On the client side, we're using an assortment of systems. The four company executives are using G4 Cubes as their desktops with 15" Studio Displays. I had to make orders from two different companies, but I got some, and the execs feel like their systems compliment their granite desks and leather thrones... er... chairs much nicer than their old beige paperweights. The main office workers and secretaries use iMac/600 systems. The special projects team uses G4/533 systems to get their work done. The six field foremen are using some refurbished PowerBook Pismo notebooks. As for the drafting/CAD guys, where computing really matters, they are happy with their dual G4/533 systems, loaded with RAM, and using dual 21" monitors (we couldn't fit the Cinema Displays I wanted into the budget). Our budget was not the largest, so spending extra time tracking down the previous series Power Macs was necessary, but worth every penny. OS X will not be seen on the client side for a while. It's been hard enough making the switch from Windows to MacOS that switching to OS X will be far too much work. Plus, Office v.X isn't out for OS X yet, so it would cause more problems than it's worth for me right now.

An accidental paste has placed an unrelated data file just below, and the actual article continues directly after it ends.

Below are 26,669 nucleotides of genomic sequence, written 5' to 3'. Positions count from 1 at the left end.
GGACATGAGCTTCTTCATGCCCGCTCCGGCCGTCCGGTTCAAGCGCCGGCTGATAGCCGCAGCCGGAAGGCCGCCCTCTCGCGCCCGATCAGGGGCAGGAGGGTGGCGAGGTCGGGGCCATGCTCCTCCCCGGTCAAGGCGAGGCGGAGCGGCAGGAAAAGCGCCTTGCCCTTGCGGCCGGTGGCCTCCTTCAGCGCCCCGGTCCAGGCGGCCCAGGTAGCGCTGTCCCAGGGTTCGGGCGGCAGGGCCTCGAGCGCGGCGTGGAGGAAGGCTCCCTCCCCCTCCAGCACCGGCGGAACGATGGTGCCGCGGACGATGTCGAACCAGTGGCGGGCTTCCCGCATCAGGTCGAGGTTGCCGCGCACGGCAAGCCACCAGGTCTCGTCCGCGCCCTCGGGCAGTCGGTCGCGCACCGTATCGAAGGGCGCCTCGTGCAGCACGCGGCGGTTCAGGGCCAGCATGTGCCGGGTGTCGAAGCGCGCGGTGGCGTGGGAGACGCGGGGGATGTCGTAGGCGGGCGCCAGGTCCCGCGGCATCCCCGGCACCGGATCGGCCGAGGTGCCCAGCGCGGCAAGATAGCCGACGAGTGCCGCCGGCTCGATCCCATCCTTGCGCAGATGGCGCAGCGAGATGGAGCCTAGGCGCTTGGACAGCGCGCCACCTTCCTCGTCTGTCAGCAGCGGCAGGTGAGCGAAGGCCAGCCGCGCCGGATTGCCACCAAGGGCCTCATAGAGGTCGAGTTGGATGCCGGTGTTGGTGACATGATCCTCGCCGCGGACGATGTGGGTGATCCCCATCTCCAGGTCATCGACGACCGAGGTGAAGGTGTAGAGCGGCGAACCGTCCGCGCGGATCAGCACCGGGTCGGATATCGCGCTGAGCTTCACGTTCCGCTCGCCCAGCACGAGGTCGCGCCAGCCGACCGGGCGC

All in all, being fairly new to the Mac side and being able to set up a fairly large network is remarkable. I am the type of person that loves figuring things out from experience, so this has been very fun and exciting for me. Anyone with basic a knowledge of networking and user/group administration can easily set up a network and manage it, really without any large difficulties. Those of you that love computers, but don't know a whole lot about networking, I encourage you learn as much as you can and experiment.
I love this platform and the awesome community of users behind it! I'm glad I made the switch. It has made my work life as a network consultant a lot more enjoyable.